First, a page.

I worked a lot with James Toney too. He was like a bully in the ring. So rough. With him, it was always toe-to-toe. He would suffocate you. He was so clever. You were spending all your time trying to adjust and figure out what he was going to do. He was constantly distracting you and moving you around, and then before you could react he was already doing something else. You could never get set. When you try to defend upstairs, he’s already moved and he’s going to the body, and then you try to go to the body and he’s going to the head. He was always a step ahead of you. It was so frustrating. But James was a nice guy. Every once in a while he would step back and let you breathe. He’d give you a few seconds to get your wind, but then he’d be all over you again.
But James was the easy going guy at the gym, the one I got along with best. And he and I became good friends. I never really got close to any of the other guys, but Toney was totally down to earth and we would hang out a lot. We had a lot of fun. For Toney, when the day at the gym was over, it was party time. He wasn’t as serious as some of the other guys. When he was in the gym he was all business, but when he left he relaxed and he liked to have fun. So we would go out to the bars and hang out. The others weren’t like that, they never went out and they had guys around them to make sure they didn’t go out or get into trouble. But everyone knew Toney was a party guy. He didn’t really live an athlete’s life. Who knows what he could have done if he had.
I’m sad the old gym is gone now, but you have to remember there was another Kronk, around the corner from Manny’s house. It was a special gym reserved for the very best fighters. Beautiful place. That’s where Hearns and Moorer did most of their training, at least when I was there. Not the original Kronk, but it was where the top guys would go to get ready for a major fight. It wasn’t like the real Kronk; it didn’t smell bad, everything was top class. Manny called it “the head office” and I was lucky enough to train there a few times.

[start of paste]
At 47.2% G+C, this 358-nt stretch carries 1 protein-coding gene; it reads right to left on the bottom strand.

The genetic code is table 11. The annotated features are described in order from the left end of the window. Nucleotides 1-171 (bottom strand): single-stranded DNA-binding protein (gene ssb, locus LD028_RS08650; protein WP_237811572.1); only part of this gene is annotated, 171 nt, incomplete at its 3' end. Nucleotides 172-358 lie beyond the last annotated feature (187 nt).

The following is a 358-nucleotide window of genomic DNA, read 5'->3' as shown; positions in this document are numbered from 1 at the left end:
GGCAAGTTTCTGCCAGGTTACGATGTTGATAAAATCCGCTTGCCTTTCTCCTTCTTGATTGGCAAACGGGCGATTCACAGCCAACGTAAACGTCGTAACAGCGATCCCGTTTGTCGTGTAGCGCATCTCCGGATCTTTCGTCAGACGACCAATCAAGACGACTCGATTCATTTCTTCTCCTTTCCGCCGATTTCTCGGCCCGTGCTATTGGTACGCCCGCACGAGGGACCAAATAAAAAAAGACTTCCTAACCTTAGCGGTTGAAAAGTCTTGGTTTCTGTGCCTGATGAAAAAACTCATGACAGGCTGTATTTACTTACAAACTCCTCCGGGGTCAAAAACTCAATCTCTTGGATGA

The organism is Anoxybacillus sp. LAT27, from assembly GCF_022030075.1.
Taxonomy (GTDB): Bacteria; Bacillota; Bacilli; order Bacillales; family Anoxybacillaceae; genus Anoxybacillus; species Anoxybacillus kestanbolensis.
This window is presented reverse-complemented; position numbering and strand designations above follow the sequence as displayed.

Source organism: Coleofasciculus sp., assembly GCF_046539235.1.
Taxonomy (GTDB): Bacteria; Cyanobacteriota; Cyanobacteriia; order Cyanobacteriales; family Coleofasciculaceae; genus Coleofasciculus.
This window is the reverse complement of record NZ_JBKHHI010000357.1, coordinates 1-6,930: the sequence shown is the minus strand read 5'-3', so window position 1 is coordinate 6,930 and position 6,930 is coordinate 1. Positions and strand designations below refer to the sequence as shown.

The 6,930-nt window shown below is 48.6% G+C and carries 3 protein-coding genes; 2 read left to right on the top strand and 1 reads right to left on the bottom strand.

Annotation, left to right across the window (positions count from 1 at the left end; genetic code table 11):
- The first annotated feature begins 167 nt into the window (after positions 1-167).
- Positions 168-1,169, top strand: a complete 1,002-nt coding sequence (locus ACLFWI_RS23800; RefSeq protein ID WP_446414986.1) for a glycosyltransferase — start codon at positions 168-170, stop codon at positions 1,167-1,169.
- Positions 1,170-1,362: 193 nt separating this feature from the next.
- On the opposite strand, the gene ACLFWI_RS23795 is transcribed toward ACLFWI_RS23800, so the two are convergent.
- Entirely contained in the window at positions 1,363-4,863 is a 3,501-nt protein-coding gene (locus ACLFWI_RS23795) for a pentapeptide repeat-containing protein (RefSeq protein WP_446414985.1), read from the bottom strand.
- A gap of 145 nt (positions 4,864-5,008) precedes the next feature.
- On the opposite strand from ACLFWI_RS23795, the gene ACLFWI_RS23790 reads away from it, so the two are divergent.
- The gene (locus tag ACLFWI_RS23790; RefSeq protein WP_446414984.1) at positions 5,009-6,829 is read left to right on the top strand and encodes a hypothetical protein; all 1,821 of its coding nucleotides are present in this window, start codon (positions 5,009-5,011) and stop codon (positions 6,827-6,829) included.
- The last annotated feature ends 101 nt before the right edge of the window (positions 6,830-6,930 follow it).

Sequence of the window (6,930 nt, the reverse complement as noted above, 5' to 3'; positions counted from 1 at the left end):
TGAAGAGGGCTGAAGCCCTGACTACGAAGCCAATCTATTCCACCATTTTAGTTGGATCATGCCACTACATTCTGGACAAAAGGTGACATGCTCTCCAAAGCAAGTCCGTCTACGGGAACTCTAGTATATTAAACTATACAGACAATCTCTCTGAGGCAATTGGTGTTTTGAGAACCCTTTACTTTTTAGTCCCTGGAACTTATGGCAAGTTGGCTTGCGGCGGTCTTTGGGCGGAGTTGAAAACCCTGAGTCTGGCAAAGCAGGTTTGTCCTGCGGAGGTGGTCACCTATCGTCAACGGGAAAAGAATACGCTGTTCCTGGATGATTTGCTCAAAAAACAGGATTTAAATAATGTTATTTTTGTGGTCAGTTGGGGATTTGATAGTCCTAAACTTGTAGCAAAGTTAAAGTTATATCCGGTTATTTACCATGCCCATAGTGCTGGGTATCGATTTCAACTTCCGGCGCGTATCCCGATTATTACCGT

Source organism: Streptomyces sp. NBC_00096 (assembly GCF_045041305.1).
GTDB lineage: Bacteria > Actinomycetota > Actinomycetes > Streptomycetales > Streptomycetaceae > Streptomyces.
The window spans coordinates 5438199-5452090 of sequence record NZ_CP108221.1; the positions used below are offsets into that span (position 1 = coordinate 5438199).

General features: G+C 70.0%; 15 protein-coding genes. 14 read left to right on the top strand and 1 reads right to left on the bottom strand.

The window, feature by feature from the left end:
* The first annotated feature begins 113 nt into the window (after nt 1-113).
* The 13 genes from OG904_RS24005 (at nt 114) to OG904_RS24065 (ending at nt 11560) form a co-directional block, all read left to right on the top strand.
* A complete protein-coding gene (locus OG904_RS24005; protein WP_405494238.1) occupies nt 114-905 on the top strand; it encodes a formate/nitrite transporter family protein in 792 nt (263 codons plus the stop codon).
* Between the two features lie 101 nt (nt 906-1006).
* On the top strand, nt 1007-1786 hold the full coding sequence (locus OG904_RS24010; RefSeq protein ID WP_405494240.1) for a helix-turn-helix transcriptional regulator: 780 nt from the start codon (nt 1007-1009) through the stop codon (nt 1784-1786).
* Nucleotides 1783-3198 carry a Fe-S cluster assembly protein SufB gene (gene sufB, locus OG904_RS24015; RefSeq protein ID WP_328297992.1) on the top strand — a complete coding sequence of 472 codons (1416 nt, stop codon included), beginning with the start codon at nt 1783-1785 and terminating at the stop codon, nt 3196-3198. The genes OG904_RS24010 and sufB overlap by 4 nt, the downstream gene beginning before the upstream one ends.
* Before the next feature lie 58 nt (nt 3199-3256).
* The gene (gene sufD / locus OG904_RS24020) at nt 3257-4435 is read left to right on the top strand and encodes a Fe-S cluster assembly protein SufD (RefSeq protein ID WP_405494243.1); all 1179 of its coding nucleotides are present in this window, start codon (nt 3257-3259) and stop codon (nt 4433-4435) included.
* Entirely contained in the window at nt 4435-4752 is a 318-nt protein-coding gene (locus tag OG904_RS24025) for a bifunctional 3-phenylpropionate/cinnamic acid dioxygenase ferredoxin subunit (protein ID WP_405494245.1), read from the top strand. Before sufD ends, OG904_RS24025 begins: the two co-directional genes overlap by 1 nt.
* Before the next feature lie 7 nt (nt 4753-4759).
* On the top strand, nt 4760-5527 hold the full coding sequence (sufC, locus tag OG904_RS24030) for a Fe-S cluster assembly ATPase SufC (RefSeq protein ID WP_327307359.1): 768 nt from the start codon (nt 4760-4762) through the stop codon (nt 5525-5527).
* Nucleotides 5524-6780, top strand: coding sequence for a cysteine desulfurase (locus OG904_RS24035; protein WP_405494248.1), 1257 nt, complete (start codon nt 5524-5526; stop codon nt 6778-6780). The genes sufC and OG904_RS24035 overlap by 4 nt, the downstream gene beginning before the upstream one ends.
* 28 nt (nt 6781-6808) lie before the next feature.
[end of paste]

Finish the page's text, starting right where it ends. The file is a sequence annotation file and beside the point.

In total, I was in Detroit off and on for about five years, but then Arturo Gatti invited me to train in New Jersey with Lou Duva and his crew. I sparred with Tyson and Holyfield there. But then I got homesick and went back to Montreal. I missed my family and my old friends. Eventually I went back to the Kronk, gave it another try, but I wasn’t serious enough. I was going out too much, going to the clubs and partying a lot, and they were hearing the bad stories. I was coming to the gym hungover and it couldn’t go on. Eventually they told me that I had to go. I don’t blame them. I just wasn’t focused the way I needed to be.
I’m thankful to have had that opportunity, to have worked with those guys. I was lucky to be a part of it. It was one of the best gyms on the planet and I was there, sparring with Hearns and Toney, learning from the great Manny Steward. It was rough for a while but still I’m thankful to everyone who let this “little white boy” be there and be a part of a famous gym. I’m very thankful. — Michael Carbert